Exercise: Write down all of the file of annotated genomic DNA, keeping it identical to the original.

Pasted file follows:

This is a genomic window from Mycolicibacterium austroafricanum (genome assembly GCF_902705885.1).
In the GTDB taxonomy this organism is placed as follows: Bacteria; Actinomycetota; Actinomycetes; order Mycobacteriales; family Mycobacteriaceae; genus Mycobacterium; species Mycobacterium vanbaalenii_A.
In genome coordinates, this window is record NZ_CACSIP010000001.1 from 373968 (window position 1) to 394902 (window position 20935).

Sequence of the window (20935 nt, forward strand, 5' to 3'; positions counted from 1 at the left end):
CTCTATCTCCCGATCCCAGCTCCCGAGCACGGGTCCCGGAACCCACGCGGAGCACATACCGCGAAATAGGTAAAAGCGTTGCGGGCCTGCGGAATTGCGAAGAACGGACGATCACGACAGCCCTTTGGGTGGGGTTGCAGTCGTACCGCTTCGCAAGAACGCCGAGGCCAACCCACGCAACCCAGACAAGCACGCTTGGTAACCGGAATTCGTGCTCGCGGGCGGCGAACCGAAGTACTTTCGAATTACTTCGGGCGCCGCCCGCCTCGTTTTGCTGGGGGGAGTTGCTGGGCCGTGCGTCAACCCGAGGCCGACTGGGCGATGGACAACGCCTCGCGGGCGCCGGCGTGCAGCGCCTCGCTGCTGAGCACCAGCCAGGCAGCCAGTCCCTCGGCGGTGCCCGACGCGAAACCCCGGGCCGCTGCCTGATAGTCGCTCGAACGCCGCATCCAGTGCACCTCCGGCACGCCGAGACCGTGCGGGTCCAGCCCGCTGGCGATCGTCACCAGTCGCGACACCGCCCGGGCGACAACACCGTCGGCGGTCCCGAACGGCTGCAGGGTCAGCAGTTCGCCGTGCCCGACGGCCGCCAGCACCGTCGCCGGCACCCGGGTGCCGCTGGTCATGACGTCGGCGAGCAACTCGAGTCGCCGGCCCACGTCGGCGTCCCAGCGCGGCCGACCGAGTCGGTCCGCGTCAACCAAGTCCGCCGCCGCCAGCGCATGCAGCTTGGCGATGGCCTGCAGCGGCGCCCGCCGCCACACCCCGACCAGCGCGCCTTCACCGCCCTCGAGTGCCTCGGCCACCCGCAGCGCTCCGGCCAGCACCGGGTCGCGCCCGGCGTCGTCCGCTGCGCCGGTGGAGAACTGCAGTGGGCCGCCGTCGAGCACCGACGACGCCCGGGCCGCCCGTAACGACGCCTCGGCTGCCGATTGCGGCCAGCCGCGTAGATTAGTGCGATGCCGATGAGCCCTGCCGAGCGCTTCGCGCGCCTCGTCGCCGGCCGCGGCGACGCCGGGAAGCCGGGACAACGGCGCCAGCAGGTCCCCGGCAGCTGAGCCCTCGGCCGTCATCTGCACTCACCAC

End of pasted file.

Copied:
This is a genomic window from Mycolicibacterium austroafricanum (genome assembly GCF_902705885.1).
In the GTDB taxonomy this organism is placed as follows: Bacteria; Actinomycetota; Actinomycetes; order Mycobacteriales; family Mycobacteriaceae; genus Mycobacterium; species Mycobacterium vanbaalenii_A.
In genome coordinates, this window is record NZ_CACSIP010000001.1 from 373968 (window position 1) to 394902 (window position 20935).

Sequence of the window (20935 nt, forward strand, 5' to 3'; positions counted from 1 at the left end):
CTCTATCTCCCGATCCCAGCTCCCGAGCACGGGTCCCGGAACCCACGCGGAGCACATACCGCGAAATAGGTAAAAGCGTTGCGGGCCTGCGGAATTGCGAAGAACGGACGATCACGACAGCCCTTTGGGTGGGGTTGCAGTCGTACCGCTTCGCAAGAACGCCGAGGCCAACCCACGCAACCCAGACAAGCACGCTTGGTAACCGGAATTCGTGCTCGCGGGCGGCGAACCGAAGTACTTTCGAATTACTTCGGGCGCCGCCCGCCTCGTTTTGCTGGGGGGAGTTGCTGGGCCGTGCGTCAACCCGAGGCCGACTGGGCGATGGACAACGCCTCGCGGGCGCCGGCGTGCAGCGCCTCGCTGCTGAGCACCAGCCAGGCAGCCAGTCCCTCGGCGGTGCCCGACGCGAAACCCCGGGCCGCTGCCTGATAGTCGCTCGAACGCCGCATCCAGTGCACCTCCGGCACGCCGAGACCGTGCGGGTCCAGCCCGCTGGCGATCGTCACCAGTCGCGACACCGCCCGGGCGACAACACCGTCGGCGGTCCCGAACGGCTGCAGGGTCAGCAGTTCGCCGTGCCCGACGGCCGCCAGCACCGTCGCCGGCACCCGGGTGCCGCTGGTCATGACGTCGGCGAGCAACTCGAGTCGCCGGCCCACGTCGGCGTCCCAGCGCGGCCGACCGAGTCGGTCCGCGTCAACCAAGTCCGCCGCCGCCAGCGCATGCAGCTTGGCGATGGCCTGCAGCGGCGCCCGCCGCCACACCCCGACCAGCGCGCCTTCACCGCCCTCGAGTGCCTCGGCCACCCGCAGCGCTCCGGCCAGCACCGGGTCGCGCCCGGCGTCGTCCGCTGCGCCGGTGGAGAACTGCAGTGGGCCGCCGTCGAGCACCGACGACGCCCGGGCCGCCCGTAACGACGCCTCGGCTGCCGATTGCGGCCAGCCGCGTAGATTAGTGCGATGCCGATGAGCCCTGCCGAGCGCTTCGCGCGCCTCGTCGCCGGCCGCGGCGACGCCGGGAAGCCGGGACAACGGCGCCAGCAGGTCCCCGGCAGCTGAGCCCTCGGCCGTCATCTGCACTCACCAC